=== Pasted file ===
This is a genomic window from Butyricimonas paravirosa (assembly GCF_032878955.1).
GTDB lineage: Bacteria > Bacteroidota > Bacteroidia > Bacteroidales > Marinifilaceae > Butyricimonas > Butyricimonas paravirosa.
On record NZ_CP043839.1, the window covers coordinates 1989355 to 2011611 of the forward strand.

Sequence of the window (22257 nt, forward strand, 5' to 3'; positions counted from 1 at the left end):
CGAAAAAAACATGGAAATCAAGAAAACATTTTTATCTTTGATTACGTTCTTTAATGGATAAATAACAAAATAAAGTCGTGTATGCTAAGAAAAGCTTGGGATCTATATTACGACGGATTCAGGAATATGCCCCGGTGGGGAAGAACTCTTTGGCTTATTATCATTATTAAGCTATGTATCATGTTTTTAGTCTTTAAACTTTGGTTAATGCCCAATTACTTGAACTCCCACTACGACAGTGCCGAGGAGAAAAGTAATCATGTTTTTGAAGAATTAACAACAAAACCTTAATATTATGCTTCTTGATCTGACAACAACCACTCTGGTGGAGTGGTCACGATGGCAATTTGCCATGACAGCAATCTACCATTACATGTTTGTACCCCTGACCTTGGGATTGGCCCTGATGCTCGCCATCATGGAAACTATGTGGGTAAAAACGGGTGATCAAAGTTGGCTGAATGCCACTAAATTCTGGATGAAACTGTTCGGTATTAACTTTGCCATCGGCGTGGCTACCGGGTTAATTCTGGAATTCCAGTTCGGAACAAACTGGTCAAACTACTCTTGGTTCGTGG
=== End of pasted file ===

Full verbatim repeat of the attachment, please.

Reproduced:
This is a genomic window from Butyricimonas paravirosa (assembly GCF_032878955.1).
GTDB lineage: Bacteria > Bacteroidota > Bacteroidia > Bacteroidales > Marinifilaceae > Butyricimonas > Butyricimonas paravirosa.
On record NZ_CP043839.1, the window covers coordinates 1989355 to 2011611 of the forward strand.

Sequence of the window (22257 nt, forward strand, 5' to 3'; positions counted from 1 at the left end):
CGAAAAAAACATGGAAATCAAGAAAACATTTTTATCTTTGATTACGTTCTTTAATGGATAAATAACAAAATAAAGTCGTGTATGCTAAGAAAAGCTTGGGATCTATATTACGACGGATTCAGGAATATGCCCCGGTGGGGAAGAACTCTTTGGCTTATTATCATTATTAAGCTATGTATCATGTTTTTAGTCTTTAAACTTTGGTTAATGCCCAATTACTTGAACTCCCACTACGACAGTGCCGAGGAGAAAAGTAATCATGTTTTTGAAGAATTAACAACAAAACCTTAATATTATGCTTCTTGATCTGACAACAACCACTCTGGTGGAGTGGTCACGATGGCAATTTGCCATGACAGCAATCTACCATTACATGTTTGTACCCCTGACCTTGGGATTGGCCCTGATGCTCGCCATCATGGAAACTATGTGGGTAAAAACGGGTGATCAAAGTTGGCTGAATGCCACTAAATTCTGGATGAAACTGTTCGGTATTAACTTTGCCATCGGCGTGGCTACCGGGTTAATTCTGGAATTCCAGTTCGGAACAAACTGGTCAAACTACTCTTGGTTCGTGG